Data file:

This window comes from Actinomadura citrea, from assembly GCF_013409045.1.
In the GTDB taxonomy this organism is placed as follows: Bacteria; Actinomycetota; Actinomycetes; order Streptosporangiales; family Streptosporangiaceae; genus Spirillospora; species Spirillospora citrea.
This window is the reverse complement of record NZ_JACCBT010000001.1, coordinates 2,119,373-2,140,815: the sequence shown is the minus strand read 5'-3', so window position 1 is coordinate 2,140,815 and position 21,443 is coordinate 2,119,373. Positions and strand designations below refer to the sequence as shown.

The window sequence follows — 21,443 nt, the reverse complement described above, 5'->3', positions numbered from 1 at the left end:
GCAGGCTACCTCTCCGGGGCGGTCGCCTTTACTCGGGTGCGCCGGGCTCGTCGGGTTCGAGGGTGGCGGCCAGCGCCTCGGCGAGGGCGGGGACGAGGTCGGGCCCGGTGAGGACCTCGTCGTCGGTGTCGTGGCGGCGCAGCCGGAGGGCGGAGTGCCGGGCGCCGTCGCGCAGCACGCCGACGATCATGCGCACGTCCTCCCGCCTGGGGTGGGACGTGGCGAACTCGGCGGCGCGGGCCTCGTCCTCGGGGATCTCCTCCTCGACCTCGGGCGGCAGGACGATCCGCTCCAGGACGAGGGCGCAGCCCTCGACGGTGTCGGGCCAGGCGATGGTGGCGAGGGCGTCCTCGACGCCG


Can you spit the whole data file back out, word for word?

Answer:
This window comes from Actinomadura citrea, from assembly GCF_013409045.1.
In the GTDB taxonomy this organism is placed as follows: Bacteria; Actinomycetota; Actinomycetes; order Streptosporangiales; family Streptosporangiaceae; genus Spirillospora; species Spirillospora citrea.
This window is the reverse complement of record NZ_JACCBT010000001.1, coordinates 2,119,373-2,140,815: the sequence shown is the minus strand read 5'-3', so window position 1 is coordinate 2,140,815 and position 21,443 is coordinate 2,119,373. Positions and strand designations below refer to the sequence as shown.

The window sequence follows — 21,443 nt, the reverse complement described above, 5'->3', positions numbered from 1 at the left end:
GCAGGCTACCTCTCCGGGGCGGTCGCCTTTACTCGGGTGCGCCGGGCTCGTCGGGTTCGAGGGTGGCGGCCAGCGCCTCGGCGAGGGCGGGGACGAGGTCGGGCCCGGTGAGGACCTCGTCGTCGGTGTCGTGGCGGCGCAGCCGGAGGGCGGAGTGCCGGGCGCCGTCGCGCAGCACGCCGACGATCATGCGCACGTCCTCCCGCCTGGGGTGGGACGTGGCGAACTCGGCGGCGCGGGCCTCGTCCTCGGGGATCTCCTCCTCGACCTCGGGCGGCAGGACGATCCGCTCCAGGACGAGGGCGCAGCCCTCGACGGTGTCGGGCCAGGCGATGGTGGCGAGGGCGTCCTCGACGCCG